We are not, they held, as selfish as Hobbes and Pufendorf said we are. We are benevolent as well as self-interested, and we feel moral sentiments of approval and disapproval, coming from a moral sense that approves of what we do from benevolence. To be self-governing, we need no further guidance. Moral sense theorists like the Earl of Shaftesbury (1671–1713) and the Presbyterian minister Francis Hutcheson (1694–1746) were not atheists, but their views began to make God marginal for morality. The Scottish philosopher David Hume (1711–1776) developed moral sense theory to its fullest and excluded God from morality altogether. Morality for Hume is just the feelings with which we respond to certain facts about people and their characters.

We feel approval of people whose character leads them to be good company or useful to others and to themselves. People tend to feel benevolent toward those close to them. For dealing with strangers we invent rules, called laws of nature, governing property, contracts, and obedience to government; and we are moved to obey them because we can feel sympathy with those who benefit from them. Hume held that there can be no rules of obligation unless we naturally have or create sufficient motives to follow them. We need no divine threats or promises about an afterlife to make us virtuous. Even political authority springs from our sense of our own needs and how to meet them. We are wholly self-governing parts of nature, and nothing more. Egoists and Utilitarians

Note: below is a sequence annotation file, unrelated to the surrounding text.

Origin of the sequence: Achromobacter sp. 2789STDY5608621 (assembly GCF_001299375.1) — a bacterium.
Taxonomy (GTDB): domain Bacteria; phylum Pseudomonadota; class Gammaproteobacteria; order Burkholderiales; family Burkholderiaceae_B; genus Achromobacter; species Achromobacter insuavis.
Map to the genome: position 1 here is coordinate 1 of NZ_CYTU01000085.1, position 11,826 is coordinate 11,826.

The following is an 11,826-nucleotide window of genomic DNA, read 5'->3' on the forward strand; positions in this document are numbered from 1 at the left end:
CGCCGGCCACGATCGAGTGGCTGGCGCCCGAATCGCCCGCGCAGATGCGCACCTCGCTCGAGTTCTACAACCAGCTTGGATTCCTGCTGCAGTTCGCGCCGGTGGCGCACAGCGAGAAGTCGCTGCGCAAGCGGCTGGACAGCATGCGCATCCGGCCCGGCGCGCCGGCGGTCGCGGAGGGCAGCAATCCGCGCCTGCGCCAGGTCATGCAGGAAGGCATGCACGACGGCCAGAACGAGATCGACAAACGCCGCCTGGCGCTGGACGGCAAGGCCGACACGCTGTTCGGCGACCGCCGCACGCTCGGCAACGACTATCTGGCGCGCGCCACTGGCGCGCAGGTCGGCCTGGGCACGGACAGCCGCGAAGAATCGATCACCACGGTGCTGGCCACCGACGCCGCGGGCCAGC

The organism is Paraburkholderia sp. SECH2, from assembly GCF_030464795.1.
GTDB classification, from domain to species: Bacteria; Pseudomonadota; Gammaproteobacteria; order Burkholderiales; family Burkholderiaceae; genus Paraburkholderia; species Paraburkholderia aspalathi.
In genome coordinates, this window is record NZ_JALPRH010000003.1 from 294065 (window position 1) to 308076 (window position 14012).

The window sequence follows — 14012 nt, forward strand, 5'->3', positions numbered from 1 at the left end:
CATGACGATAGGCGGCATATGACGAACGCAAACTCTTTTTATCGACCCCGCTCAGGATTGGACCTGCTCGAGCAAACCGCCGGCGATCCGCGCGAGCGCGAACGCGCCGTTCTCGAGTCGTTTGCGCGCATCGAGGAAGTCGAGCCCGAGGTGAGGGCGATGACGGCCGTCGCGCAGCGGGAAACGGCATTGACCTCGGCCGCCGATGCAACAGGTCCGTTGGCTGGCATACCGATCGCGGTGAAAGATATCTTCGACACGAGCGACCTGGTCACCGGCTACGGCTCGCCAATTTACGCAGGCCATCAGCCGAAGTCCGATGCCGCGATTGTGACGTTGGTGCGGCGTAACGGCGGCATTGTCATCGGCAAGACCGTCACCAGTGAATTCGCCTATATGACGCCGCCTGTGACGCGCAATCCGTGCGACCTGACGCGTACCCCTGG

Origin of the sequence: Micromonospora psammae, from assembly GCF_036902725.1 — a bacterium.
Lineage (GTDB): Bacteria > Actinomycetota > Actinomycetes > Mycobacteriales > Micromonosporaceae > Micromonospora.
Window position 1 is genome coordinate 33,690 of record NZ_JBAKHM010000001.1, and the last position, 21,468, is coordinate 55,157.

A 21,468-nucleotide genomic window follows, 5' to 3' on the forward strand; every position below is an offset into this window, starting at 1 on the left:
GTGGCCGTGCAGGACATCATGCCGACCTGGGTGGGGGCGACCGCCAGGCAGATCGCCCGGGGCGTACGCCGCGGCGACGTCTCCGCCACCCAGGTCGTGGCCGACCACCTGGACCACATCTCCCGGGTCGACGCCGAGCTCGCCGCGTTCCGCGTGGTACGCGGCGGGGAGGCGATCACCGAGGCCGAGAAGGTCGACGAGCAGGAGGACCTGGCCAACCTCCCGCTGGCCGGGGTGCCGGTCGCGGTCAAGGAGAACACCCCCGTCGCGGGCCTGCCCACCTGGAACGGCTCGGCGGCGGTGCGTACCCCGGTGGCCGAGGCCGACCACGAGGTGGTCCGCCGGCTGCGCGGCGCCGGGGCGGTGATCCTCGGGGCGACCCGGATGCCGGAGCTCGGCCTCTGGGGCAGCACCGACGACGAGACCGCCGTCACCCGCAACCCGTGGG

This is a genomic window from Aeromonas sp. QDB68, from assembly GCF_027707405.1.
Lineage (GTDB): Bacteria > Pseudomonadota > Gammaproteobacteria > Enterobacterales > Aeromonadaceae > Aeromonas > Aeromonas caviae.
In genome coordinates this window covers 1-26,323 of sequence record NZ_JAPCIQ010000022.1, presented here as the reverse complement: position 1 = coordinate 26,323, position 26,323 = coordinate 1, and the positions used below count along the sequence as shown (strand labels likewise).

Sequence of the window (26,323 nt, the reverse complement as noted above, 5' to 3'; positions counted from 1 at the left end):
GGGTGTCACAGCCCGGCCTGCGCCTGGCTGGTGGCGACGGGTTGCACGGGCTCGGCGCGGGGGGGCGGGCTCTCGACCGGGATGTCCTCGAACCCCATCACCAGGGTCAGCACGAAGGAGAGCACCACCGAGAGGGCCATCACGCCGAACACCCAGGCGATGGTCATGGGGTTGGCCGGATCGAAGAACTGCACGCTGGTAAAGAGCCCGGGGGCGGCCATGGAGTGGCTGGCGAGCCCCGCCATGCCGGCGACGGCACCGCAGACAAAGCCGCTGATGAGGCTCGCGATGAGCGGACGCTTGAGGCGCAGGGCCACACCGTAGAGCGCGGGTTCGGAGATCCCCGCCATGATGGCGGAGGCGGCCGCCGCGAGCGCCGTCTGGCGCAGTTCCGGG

Philosophers who rejected the sanguine portrayal of human nature given by the moral sense theorists followed Hobbes in arguing that rational self-interest alone could give rise to morality and decent government. Some saw God’s providential hand in this happy outcome of selfishness. Atheistic thinkers in France, like the government official Claude Adrien Helvetius (1715–1771) and the wealthy Baron D’Holbach (1723–1789), saw it as showing that morality was nothing but instruction about how individuals could attain for themselves the highest good, a life filled with pleasure. Many religious thinkers believed that God wills the happiness of all rather than purely private happiness and that we should therefore try to bring about as much happiness as we can. For many years The Principles of Moral and Political Philosophy (1786) by the Anglican cleric William Paley (1743–1805) was the most widely read version of this doctrine, but a secular counterpart had a much longer life.